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Risk Management

Insights from Losses: Mitigating Collisions from Police Pursuits

Police pursuits are commonly used to apprehend suspects, but bystanders may be unintentionally harmed in the process. In our Insights from Losses series, we reflect on potential consequences and alternative strategies.

July 1, 2024

Vehicle pursuits are inherently risky. Ironically, peace officers involved in vehicle pursuits face a public safety dilemma: apprehend the dangerous subject now or temporarily let them go. Officers are consistently challenged to determine how to best protect the general public.

“All too often, these high-pressure pursuit decisions have tragic consequences, resulting in life-altering injuries or fatalities,” said Ariel Jenkins, Assistant Vice President – Risk Control at Safety National. “Law enforcement agencies might consider adopting policies that reinforce minimal use of police pursuits. Existing technologies like drones or GPS tags can help reduce risks and potentially enhance effectiveness.”

Here, we review the outcomes of recent accidents involving police pursuits and the resulting case results.

Police Pursuit Collisions

In one instance, peace officers spotted a vehicle that had been carjacked by gunpoint earlier that day. After attempting to pull over the vehicle, it fled. Police pursued the vehicle for 10 to 15 minutes at speeds up to 85 miles per hour (mph), running 10 to 15 red lights and numerous stop signs. The suspect ran a red light and T-Boned a vehicle driven by a bystander, who was pronounced dead at the scene.

In another instance, a police department was alerted of a shoplifter who jumped into a vehicle with another driver. After the first responding department pursued the suspect for several minutes, officers from a different police department joined the pursuit. The officer from the police department that joined the pursuit reached speeds of 115 mph. After the officer realized that the suspects were not wanted on a felony or violent crime, the pursuit was suspended. However, before the pursuit was terminated, the suspect vehicle struck a third party head-on, causing the bystander victim to suffer severe injuries.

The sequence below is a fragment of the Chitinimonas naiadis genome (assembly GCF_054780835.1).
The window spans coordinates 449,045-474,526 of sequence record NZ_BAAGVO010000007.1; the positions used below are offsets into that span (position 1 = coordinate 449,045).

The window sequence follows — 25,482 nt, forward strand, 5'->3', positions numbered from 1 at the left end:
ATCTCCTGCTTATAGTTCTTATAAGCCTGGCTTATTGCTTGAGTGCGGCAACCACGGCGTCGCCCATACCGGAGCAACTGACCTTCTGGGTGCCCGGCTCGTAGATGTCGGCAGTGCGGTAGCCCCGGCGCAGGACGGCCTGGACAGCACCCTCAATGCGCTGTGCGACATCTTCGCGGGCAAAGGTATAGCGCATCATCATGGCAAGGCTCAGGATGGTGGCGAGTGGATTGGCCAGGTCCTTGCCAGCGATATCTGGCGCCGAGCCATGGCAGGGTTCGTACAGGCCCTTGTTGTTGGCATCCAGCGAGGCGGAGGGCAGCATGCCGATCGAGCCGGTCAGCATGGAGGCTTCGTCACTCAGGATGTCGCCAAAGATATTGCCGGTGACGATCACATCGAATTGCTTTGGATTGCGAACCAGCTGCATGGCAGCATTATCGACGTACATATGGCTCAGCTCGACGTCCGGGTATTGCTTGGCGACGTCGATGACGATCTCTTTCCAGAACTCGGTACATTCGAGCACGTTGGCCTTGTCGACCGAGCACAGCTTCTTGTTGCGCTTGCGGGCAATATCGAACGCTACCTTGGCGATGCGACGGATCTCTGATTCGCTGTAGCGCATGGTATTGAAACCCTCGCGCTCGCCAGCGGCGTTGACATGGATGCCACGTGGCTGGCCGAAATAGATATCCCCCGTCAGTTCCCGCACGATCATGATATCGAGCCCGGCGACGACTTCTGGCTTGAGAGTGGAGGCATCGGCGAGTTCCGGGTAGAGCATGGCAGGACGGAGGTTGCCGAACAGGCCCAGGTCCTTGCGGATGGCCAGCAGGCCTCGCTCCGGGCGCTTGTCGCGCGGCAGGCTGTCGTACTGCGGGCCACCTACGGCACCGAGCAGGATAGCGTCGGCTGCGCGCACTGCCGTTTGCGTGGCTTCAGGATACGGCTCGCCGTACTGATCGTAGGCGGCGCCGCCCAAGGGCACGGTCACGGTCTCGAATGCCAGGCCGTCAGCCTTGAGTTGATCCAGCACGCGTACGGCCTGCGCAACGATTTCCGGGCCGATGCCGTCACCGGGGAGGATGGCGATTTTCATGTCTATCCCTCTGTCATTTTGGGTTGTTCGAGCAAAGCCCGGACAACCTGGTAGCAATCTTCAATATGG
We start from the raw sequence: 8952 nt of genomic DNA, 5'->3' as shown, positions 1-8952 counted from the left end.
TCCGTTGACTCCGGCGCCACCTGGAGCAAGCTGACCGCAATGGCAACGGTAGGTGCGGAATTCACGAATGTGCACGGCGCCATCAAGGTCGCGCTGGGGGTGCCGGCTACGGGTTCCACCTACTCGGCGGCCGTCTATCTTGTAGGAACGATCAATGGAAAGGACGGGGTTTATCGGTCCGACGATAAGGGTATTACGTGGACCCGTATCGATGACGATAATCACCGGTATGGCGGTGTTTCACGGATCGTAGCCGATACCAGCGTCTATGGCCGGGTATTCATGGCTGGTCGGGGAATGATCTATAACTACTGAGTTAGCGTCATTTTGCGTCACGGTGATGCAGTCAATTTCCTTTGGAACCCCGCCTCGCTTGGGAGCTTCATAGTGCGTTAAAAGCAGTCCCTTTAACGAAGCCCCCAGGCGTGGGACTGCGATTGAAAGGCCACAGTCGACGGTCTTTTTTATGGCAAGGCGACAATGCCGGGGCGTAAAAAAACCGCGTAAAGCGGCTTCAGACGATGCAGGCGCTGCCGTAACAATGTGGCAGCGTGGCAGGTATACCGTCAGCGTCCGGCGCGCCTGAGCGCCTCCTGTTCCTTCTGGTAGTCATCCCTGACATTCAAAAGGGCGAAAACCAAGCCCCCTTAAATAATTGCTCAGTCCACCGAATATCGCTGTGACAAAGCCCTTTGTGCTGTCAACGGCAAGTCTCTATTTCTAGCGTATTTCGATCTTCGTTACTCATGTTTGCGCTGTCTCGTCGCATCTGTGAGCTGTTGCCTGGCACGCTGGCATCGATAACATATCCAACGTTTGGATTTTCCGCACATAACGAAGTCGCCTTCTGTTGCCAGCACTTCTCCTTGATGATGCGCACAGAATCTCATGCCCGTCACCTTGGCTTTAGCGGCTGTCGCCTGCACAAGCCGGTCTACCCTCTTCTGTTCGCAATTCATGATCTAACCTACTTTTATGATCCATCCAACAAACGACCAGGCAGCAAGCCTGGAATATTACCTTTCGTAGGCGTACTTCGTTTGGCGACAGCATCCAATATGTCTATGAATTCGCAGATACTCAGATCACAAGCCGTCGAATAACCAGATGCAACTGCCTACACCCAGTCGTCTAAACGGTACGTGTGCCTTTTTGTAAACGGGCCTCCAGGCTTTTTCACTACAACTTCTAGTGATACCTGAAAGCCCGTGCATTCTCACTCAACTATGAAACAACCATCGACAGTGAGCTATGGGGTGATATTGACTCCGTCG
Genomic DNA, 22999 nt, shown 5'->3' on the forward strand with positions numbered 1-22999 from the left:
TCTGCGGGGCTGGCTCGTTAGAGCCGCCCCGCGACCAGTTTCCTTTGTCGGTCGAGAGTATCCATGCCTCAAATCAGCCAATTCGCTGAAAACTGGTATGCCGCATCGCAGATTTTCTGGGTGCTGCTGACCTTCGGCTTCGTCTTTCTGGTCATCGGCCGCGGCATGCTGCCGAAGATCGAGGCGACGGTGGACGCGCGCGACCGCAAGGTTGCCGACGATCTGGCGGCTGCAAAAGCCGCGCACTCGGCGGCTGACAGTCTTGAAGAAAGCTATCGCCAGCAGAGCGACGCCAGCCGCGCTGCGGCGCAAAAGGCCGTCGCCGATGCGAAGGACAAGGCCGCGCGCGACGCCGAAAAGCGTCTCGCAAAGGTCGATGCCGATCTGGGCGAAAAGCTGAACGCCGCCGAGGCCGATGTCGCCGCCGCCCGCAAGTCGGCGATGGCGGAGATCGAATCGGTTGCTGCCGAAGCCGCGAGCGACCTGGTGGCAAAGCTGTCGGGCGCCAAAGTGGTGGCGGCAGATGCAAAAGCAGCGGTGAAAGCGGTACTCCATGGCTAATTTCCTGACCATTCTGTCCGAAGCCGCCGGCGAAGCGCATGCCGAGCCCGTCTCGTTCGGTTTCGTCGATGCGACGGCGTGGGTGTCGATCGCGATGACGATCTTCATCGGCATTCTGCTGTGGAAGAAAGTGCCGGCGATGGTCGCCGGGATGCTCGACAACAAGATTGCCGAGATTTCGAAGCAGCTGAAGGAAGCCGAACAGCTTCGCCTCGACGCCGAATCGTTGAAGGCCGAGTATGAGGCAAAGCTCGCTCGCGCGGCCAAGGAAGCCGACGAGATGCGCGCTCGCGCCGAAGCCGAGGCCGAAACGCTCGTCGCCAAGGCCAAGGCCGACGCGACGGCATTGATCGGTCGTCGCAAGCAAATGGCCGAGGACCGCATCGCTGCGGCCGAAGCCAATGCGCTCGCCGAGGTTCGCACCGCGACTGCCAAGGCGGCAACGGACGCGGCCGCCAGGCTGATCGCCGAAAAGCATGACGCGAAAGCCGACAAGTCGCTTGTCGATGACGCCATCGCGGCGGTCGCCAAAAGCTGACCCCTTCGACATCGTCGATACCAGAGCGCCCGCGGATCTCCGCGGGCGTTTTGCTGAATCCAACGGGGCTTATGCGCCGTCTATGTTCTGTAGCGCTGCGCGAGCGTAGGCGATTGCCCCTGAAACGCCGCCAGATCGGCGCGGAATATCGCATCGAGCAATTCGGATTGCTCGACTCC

Resulting Settlements and Human Costs

Both cases resulted in multimillion-dollar settlements. Not to mention the life-altering and permanent human costs of suffering and loss. According to the National Highway Traffic Safety Administration (NHTSA), fatal crashes involving police pursuits kill more than one person every day. In 2021, 525 people were killed, and in 2020, 545 were killed. According to Law Enforcement Management and Administrative Statistics (LEMAS) data from 2009 to 2013, 21% of those seriously injured in police pursuits are not involved in the pursuit.

Adjusting Policies to Reduce Accidents

As vehicle pursuits continue to be very risky, law enforcement agencies should assess and ask themselves the following questions on an ongoing basis:

1. Do our pursuit policies give our law enforcement officers too much discretion?